COVID-19 Updates September 9th, 2020

COVID-19 Updates September 9th, 2020


Odds shrink for a coronavirus relief deal

  • The Senate is set to vote Thursday on the GOP’s narrow relief proposal that even Republicans acknowledge will not pass. Meanwhile, Treasury Secretary Steven Mnuchin, the Trump administration’s lead negotiator, is tamping down expectations that an agreement can be reached.
  • Senate Republicans released their new coronavirus relief proposal Tuesday, after weeks of discussion during the August recess. The bill would provide $300 in boosted federal weekly unemployment benefits through the end of December, another round of money for the small business Paycheck Protection Program and liability protections for schools, businesses and health care providers, a top priority for McConnell. It also includes $15 billion in grants for childcare and a two-year tax credit for donations to scholarships and grants.

With Rule Changes, Trump Launches ‘an Attack on Fair Housing From All Sides’

  • The Trump Administration has fundamentally revised how the federal government polices bias by landlords, lenders, and others in the housing industry.
  • The Trump Administration released its final rule regarding the “disparate impact” making it harder to prove disparate impact claims and challenge discriminatory policies. The administration also dialled back the requirements for state and local governments to abide by the federal anti-segregation mandate known as “Affirmatively Furthering Fair Housing,” or AFFH.
  • Consequences of the new disparate impact rule could fall particularly hard on people with disabilities, who file the most fair housing suits.
  • While the Federal Housing Act still requires communities that receive federal housing dollars to ensure that they are not contributing to patterns of discrimination, the rule replacing AFFH know has a voluntary standard for compliance (a “general commitment to use the funds in good faith and accompanied similar certifications not to violate various civil rights statutes”). 


Gov. Wolf expands indoor dining capacity to 50%

  • Pennsylvania restaurants can increase their indoor dining capacity to 50% later this month, Gov. Tom Wolf said Tuesday.
  • The increase — double the 25% limit that has been in place since July — can begin Sept. 21, according to Wolf’s announcement.
  • He said restaurants must complete a self-certification process showing they’re complying with all guidelines and state orders. Restaurants that complete the certification process will be listed in a searchable online database.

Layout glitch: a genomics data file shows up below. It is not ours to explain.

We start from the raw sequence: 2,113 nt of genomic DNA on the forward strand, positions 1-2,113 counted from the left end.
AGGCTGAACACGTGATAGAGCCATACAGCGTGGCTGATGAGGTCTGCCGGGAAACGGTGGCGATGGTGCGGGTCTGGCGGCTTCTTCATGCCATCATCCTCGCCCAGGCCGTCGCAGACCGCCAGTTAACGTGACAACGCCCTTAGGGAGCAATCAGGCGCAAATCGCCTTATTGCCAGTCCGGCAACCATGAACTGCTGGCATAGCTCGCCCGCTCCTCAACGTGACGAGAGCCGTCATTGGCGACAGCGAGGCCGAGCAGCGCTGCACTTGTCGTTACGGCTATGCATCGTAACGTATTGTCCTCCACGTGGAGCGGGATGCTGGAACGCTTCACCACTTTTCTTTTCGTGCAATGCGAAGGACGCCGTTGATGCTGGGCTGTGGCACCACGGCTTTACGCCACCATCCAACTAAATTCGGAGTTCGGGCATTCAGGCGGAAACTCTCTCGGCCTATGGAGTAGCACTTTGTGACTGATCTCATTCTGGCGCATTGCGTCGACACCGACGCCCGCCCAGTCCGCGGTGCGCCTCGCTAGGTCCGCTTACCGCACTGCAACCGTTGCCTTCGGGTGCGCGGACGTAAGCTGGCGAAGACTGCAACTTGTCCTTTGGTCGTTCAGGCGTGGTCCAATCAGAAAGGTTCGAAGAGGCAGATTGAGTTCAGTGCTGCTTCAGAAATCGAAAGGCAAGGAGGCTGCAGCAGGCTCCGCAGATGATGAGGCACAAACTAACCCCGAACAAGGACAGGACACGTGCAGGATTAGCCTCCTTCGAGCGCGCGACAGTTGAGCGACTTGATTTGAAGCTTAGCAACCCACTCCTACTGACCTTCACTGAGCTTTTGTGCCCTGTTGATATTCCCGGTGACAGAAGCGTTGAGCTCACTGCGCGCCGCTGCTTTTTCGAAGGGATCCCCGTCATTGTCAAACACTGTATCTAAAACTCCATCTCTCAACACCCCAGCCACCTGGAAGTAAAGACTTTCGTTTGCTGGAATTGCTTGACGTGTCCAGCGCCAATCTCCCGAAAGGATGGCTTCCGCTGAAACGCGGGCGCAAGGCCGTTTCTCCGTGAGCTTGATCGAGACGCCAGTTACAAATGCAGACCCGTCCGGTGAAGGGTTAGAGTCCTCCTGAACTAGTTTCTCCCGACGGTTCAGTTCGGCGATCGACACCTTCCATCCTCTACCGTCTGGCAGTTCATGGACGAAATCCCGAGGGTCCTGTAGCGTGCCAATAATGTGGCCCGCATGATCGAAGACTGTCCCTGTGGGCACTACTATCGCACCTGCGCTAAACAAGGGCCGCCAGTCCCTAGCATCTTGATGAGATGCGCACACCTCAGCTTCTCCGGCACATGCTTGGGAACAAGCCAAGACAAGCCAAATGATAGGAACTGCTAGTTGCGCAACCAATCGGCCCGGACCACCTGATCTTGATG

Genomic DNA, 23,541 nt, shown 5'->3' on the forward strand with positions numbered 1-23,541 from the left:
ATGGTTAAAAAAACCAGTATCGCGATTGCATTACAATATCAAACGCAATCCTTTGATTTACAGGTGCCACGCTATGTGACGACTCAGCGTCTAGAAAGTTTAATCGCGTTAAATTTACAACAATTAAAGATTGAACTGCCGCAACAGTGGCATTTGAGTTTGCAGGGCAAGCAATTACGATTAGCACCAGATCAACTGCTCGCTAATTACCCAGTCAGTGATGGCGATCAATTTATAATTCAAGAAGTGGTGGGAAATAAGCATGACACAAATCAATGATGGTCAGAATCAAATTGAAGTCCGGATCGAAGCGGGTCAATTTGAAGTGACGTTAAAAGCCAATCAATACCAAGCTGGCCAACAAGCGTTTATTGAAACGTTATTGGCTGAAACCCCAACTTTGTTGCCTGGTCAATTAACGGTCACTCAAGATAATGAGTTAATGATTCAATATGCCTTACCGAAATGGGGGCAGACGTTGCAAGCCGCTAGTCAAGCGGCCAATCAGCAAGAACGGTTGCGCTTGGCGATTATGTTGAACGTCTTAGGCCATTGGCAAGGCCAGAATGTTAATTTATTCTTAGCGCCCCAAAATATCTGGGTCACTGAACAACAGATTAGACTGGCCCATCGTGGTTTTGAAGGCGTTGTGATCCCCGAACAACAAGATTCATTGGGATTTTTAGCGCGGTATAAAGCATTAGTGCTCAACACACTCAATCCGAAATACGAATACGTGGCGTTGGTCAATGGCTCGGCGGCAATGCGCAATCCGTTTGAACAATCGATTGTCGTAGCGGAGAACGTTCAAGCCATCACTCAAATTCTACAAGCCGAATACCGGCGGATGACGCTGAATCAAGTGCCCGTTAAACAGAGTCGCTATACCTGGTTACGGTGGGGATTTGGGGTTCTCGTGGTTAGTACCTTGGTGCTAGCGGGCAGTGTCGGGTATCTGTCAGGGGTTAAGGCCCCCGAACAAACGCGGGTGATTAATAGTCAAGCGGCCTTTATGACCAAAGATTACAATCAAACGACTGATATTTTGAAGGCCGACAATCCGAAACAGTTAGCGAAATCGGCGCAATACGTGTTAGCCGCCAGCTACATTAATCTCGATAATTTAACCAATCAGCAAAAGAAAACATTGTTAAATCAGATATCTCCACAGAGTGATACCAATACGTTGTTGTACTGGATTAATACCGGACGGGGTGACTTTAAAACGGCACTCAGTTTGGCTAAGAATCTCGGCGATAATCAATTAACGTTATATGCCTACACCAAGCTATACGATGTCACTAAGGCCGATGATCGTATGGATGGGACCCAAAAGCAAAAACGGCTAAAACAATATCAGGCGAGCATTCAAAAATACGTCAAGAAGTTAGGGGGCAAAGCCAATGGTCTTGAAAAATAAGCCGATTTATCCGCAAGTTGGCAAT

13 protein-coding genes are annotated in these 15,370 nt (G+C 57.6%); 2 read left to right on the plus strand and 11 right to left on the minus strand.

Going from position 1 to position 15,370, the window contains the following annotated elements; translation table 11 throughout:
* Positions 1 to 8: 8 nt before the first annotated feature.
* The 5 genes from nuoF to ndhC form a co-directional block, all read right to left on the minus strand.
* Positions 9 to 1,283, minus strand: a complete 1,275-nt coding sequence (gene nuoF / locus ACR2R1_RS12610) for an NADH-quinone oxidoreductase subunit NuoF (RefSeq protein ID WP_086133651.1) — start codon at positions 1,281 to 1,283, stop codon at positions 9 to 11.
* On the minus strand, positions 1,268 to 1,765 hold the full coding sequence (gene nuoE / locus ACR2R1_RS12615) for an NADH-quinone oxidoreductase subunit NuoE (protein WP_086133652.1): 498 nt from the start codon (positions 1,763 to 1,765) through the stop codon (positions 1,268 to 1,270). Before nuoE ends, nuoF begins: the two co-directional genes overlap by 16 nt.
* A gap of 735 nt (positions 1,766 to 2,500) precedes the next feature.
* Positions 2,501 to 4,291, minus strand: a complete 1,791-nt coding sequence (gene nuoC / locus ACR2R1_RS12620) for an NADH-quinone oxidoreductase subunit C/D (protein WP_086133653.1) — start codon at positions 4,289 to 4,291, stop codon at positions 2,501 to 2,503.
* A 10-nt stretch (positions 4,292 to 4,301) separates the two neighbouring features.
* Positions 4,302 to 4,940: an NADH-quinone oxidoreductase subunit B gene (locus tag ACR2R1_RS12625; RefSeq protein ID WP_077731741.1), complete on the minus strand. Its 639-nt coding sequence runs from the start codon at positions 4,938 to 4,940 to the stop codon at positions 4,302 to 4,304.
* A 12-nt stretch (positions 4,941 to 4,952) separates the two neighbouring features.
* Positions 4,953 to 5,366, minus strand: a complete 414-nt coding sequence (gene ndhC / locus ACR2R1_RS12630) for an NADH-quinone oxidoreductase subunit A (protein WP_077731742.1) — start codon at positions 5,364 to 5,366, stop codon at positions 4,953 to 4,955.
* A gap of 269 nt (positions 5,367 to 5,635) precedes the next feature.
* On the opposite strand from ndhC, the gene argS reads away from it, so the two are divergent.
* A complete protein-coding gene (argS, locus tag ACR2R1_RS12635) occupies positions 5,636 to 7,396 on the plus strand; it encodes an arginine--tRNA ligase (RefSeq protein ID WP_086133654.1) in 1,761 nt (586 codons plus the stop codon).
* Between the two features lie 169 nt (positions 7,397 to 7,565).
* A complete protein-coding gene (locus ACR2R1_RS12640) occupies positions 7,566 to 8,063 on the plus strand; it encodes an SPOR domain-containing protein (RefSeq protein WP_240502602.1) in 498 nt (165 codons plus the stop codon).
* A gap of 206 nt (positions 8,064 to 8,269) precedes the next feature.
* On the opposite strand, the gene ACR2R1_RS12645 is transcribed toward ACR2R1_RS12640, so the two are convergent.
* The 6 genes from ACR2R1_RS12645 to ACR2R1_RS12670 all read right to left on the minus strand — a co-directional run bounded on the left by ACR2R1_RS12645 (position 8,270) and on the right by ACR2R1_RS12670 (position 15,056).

Pa. Senate’s vote to curb executive power devolves into partisan shouting match

  • Today, the Republican-controlled senate chamber passed two pieces of legislation to curb the powers of the state’s executive branch.
  • One of the bills would effectively bar Pennsylvania from entering the Regional Greenhouse Gas Initiative, a multi-state cap-and-trade program that limits carbon emissions. Gov. Wolf will veto the bill. 
  • The second bill the Senate approved would grant local school districts authority over school sports and extracurriculars during the COVID-19 pandemic. Gov. Wolf said he will also veto this bill. 


Powers of Philly’s proposed police oversight commission remain unknown

  • Philadelphia voters will decide whether to form a citizen police oversight commission in November amid months of national protests over police killings of Black men. The new commission would replace the Police Advisory Commission, which was formed in 1993.
  • Many of the details remain unknown . This lack of details drew skepticism from the Rev. Mark Kelly Tyler, member of the interfaith community group POWER and pastor at Mother Bethel A.M.E.
  • state law governing police arbitration over disciplinary proceedings would limit the proposed commission’s ability to discipline officers found guilty of abuse. Changes to those protections would require support from state legislators.

Philadelphia renters get temporary reprieve from evictions with ban until Sept. 23

  • Philadelphia tenants can’t be kicked out of their homes for the next two weeks, according to the president judge of Philadelphia Municipal Court.
  • The order limits the number of eviction notices the city’s landlord-tenant officer can serve until Sept. 21.  In addition, officers  must also serve notices explaining the new nationwide moratorium on many evictions for nonpayment of rent and give tenants the blank form they must fill out in order to be protected under the federal ban.
  • City Councilmember Helen Gym announced Wednesday that she would introduce a bill on Thursday to extend the city’s eviction moratorium through Dec. 31, which is when the federal moratorium ends. Gym said a city moratorium would protect tenants who are unaware of the CDC requirements. 

Good News of the Day

World’s Biggest Rooftop Greenhouse in Montreal is as Big as 3 Football Fields – Now Can Feed 2% of the City

Via The Good News Network – Launched in 2009, Lufa Farms now has four such rooftop gardens. The latest addition, built atop their own distribution center of 160,000 square feet (15,000 square meters), is about the size of three football fields, and cultivates 100 different varieties of fruits and vegetables using hydroponics.

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